ALTERNATE NAMES: Mahrattas; Mahrattis
LOCATION: India (Maharashtra state)
POPULATION: c. 70 million (estimate) (50% are of the population of Maharashtra belong to the Marātha and Kunbi castes)
RELATED ARTICLES: Vol. 3: People of India
The Marāthas (also Mahrattas, or Mahrattis) are a people of partly non-Aryan stock inhabiting the Deccan Plateau of western India. Outside the area, the term Marātha loosely identifies the entire regional population who speak the Marāthi language. Within the region, however, it specifically refers to the dominant landowning and cultivating castes, the Marāthas and the Kunbis. The precise distinction between these two groups is unclear, though some believe they are descended from the same stock. All Kunbis are Marāthas, but not all Marāthas are Kunbis. Marāthas typically have ksatriya status, that is, they trace their origins to the chieftains and warriors of ancient India and see themselves as superior to the Kunbis. The Kunbis are mainly cultivators and predominantly sūdras (the lowest of the four major caste groups) by caste, though some also claim ksatriya descent. There is some hypergamy (i.e. intermarriage between the two groups), but this tends to be one-way. Thus a Kunbi female, provided her dowry were large enough, might be married into an impoverished, aristocratic Marātha family, but Marāthas would never give a daughter in marriage to a family of the Kunbi castes.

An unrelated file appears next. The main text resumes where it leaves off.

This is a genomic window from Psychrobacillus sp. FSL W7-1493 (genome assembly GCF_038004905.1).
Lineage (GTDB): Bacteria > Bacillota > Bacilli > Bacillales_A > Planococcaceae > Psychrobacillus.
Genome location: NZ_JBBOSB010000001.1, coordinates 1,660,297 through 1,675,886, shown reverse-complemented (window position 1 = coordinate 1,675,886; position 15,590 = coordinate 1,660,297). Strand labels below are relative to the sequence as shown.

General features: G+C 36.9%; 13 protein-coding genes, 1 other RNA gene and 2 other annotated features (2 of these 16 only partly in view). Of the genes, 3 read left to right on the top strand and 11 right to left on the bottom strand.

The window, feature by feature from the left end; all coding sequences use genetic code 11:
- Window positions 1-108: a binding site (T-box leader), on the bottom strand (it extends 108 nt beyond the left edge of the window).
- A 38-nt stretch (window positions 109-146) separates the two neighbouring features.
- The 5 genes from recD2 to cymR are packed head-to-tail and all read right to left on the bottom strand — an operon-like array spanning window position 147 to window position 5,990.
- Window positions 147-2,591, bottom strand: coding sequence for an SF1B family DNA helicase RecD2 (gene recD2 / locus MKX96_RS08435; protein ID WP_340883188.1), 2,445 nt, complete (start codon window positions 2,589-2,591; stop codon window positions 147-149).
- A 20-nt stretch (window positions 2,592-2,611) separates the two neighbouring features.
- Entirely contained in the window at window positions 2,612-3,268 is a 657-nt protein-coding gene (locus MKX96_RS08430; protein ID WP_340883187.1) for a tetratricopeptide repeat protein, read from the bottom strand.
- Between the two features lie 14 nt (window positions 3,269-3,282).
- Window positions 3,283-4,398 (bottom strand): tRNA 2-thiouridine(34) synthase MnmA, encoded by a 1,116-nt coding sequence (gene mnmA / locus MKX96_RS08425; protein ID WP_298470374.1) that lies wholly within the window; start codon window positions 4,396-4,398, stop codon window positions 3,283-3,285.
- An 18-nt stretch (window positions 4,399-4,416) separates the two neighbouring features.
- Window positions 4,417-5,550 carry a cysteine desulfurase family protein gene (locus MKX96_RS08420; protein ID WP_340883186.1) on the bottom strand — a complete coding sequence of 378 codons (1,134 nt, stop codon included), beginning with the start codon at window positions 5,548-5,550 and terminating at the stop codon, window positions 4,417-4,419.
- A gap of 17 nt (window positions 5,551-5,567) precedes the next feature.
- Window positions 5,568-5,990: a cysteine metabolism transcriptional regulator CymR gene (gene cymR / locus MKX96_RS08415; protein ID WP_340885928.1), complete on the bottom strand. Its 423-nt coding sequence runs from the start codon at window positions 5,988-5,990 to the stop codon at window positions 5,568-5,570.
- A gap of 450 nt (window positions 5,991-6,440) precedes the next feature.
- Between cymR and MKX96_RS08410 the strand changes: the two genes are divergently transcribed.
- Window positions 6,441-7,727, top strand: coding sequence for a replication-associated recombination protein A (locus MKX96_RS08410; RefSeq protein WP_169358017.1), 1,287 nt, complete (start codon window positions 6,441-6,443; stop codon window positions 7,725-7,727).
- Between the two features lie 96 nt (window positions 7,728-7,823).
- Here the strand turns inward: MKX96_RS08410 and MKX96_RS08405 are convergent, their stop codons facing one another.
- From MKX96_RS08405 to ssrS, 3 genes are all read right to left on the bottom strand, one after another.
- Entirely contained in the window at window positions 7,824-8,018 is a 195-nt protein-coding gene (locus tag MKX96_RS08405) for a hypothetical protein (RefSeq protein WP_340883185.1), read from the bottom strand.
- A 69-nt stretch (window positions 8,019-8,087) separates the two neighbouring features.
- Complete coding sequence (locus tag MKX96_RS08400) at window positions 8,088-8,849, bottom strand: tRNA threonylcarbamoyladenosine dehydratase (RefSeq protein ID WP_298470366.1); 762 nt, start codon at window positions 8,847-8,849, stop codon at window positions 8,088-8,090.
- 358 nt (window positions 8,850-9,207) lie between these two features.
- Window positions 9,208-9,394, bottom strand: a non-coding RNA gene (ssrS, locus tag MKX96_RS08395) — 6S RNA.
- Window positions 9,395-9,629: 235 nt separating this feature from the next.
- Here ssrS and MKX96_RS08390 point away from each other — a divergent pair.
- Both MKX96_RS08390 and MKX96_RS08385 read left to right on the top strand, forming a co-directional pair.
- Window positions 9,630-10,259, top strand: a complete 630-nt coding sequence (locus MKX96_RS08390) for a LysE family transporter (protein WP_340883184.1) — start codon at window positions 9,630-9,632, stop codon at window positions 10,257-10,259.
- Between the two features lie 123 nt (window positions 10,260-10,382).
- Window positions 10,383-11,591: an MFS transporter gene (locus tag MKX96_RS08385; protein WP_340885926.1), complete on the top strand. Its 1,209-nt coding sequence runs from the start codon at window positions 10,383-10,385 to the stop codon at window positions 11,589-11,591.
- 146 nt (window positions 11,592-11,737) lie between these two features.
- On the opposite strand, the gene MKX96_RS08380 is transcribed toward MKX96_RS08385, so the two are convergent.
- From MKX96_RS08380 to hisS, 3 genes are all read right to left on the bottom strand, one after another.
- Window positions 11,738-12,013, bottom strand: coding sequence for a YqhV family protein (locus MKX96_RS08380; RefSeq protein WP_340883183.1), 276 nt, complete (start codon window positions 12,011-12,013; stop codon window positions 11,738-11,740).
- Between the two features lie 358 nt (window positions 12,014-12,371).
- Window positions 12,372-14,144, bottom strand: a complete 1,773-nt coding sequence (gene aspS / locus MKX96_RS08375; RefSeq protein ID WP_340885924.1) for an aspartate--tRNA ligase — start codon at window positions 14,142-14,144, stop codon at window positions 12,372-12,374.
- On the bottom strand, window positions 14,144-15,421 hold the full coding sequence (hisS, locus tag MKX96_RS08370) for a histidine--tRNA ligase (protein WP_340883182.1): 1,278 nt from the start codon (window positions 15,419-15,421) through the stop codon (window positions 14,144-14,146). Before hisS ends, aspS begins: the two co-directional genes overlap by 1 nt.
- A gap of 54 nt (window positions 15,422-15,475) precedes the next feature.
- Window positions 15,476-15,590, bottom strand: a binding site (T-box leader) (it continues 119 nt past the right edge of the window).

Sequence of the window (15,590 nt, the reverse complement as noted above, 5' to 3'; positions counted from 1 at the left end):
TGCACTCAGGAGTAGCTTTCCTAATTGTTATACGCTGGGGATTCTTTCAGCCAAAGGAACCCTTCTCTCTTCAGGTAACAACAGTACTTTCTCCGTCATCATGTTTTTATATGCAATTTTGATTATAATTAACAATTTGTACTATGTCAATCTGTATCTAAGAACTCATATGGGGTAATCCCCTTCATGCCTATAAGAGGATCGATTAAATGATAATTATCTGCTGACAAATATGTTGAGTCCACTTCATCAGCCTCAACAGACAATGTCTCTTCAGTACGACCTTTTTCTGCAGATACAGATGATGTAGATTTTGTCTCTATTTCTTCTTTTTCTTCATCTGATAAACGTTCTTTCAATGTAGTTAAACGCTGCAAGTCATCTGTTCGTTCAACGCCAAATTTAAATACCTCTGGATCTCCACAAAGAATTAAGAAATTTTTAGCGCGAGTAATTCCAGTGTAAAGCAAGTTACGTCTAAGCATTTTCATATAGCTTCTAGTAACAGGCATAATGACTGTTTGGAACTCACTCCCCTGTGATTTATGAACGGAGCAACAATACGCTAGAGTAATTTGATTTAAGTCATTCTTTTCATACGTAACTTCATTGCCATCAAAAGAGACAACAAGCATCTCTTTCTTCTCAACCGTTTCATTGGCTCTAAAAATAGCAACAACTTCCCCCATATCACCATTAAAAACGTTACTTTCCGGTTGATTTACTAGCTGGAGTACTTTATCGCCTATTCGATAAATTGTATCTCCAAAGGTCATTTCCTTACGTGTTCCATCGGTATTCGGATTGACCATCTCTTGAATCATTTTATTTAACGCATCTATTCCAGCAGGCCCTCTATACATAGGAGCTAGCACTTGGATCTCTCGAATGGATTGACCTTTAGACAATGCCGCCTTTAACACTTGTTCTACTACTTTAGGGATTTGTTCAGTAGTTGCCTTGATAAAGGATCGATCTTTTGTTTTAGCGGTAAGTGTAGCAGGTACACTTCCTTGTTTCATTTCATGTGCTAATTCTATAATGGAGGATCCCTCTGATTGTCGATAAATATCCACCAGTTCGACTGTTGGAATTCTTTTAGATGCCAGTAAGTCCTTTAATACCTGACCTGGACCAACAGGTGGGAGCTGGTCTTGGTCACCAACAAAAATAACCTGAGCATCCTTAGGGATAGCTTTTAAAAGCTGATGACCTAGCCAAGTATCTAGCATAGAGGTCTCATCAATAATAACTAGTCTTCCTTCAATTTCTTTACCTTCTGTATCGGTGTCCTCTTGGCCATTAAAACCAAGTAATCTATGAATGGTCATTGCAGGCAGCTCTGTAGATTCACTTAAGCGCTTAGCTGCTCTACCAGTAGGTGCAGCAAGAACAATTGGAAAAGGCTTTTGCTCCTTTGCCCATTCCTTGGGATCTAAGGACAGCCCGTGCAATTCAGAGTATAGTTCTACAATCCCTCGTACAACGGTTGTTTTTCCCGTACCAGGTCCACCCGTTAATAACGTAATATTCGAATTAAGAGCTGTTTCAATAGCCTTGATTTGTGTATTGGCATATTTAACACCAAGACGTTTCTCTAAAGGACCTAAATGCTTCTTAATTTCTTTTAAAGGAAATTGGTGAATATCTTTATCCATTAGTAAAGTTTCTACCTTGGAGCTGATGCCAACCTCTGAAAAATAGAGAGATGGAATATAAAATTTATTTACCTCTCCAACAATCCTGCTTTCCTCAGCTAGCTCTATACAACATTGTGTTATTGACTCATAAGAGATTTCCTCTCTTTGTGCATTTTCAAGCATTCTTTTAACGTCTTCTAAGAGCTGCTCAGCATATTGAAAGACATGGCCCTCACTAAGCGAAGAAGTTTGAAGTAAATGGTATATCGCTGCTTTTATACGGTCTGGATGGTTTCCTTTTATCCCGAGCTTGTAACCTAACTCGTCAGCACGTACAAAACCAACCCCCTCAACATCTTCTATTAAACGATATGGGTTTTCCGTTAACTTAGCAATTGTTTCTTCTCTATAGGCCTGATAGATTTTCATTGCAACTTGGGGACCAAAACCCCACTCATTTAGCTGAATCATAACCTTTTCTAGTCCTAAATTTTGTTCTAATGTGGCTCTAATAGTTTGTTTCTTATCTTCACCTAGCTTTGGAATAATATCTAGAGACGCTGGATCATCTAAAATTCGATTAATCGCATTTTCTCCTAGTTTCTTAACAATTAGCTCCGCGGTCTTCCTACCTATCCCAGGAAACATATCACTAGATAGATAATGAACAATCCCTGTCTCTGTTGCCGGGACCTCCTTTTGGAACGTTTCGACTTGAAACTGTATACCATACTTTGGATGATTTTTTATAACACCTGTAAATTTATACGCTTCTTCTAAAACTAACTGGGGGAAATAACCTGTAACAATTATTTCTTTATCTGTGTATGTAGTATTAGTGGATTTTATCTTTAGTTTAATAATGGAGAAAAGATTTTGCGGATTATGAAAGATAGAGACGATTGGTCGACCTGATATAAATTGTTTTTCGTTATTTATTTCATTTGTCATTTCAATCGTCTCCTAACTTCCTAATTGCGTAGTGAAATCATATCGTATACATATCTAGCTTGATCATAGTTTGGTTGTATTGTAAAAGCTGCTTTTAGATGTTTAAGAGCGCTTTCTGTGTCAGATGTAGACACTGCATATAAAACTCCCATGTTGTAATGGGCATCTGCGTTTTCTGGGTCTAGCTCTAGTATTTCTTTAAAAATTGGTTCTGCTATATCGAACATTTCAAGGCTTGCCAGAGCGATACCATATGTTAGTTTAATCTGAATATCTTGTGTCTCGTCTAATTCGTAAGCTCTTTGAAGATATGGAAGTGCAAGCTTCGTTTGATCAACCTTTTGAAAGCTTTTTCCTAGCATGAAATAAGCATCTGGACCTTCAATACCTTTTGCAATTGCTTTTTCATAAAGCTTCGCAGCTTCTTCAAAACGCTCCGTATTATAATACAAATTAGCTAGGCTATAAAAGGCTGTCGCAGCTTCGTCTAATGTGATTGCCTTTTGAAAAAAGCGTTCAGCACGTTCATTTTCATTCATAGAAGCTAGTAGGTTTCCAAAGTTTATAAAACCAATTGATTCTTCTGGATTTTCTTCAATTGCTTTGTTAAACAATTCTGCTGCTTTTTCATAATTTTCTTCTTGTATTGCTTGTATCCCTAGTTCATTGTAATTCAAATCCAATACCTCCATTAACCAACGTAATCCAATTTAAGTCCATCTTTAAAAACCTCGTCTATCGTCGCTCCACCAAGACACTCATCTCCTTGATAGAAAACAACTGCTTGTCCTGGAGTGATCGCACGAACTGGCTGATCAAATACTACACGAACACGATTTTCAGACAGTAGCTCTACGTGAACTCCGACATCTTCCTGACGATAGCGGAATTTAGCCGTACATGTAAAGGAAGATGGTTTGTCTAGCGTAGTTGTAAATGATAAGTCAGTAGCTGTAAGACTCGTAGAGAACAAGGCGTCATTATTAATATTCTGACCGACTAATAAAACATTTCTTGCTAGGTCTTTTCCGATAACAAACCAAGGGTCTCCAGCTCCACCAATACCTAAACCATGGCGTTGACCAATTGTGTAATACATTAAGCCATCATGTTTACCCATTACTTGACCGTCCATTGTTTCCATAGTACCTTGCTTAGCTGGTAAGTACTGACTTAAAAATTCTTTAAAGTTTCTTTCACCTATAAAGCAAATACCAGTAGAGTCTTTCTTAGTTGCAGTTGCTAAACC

The Marāthas first rose to prominence in the 17th century. One writer characterizes them as a hardy, capable, and rough-hewn people who lived in a poor country and had achieved little of note prior to that time. This was all changed by the meteoric rise of Shivaji (1627-80), who united the Marātha chieftains against the Muslim rulers of India. By the time of his death, Shivaji had carved out a Marātha kingdom in the Konkan (the coastal and western areas of Maharashtra State) and laid the grounds for further Marātha expansion. During the 18th century a powerful Marātha Confederacy arose. Led by the Peshwas and including the houses of Bonsla, Sindhia, Holkar, and Gaekwar, the Marāthas extended their territories as far as the Punjab in the north and Orissa in the east. Marātha power was greatly weakened by the shattering defeat inflicted on them by the Afghans at the Third Battle of Panipat in 1761. Nonetheless, marauding bands of Marātha horsemen, feared by Muslim and Hindu alike, continued to raid as far afield as the Punjab, Bengal, and southern areas of the Indian peninsula. A series of defeats by the British in the early years of the 19th century led to the final collapse of the Marātha Empire.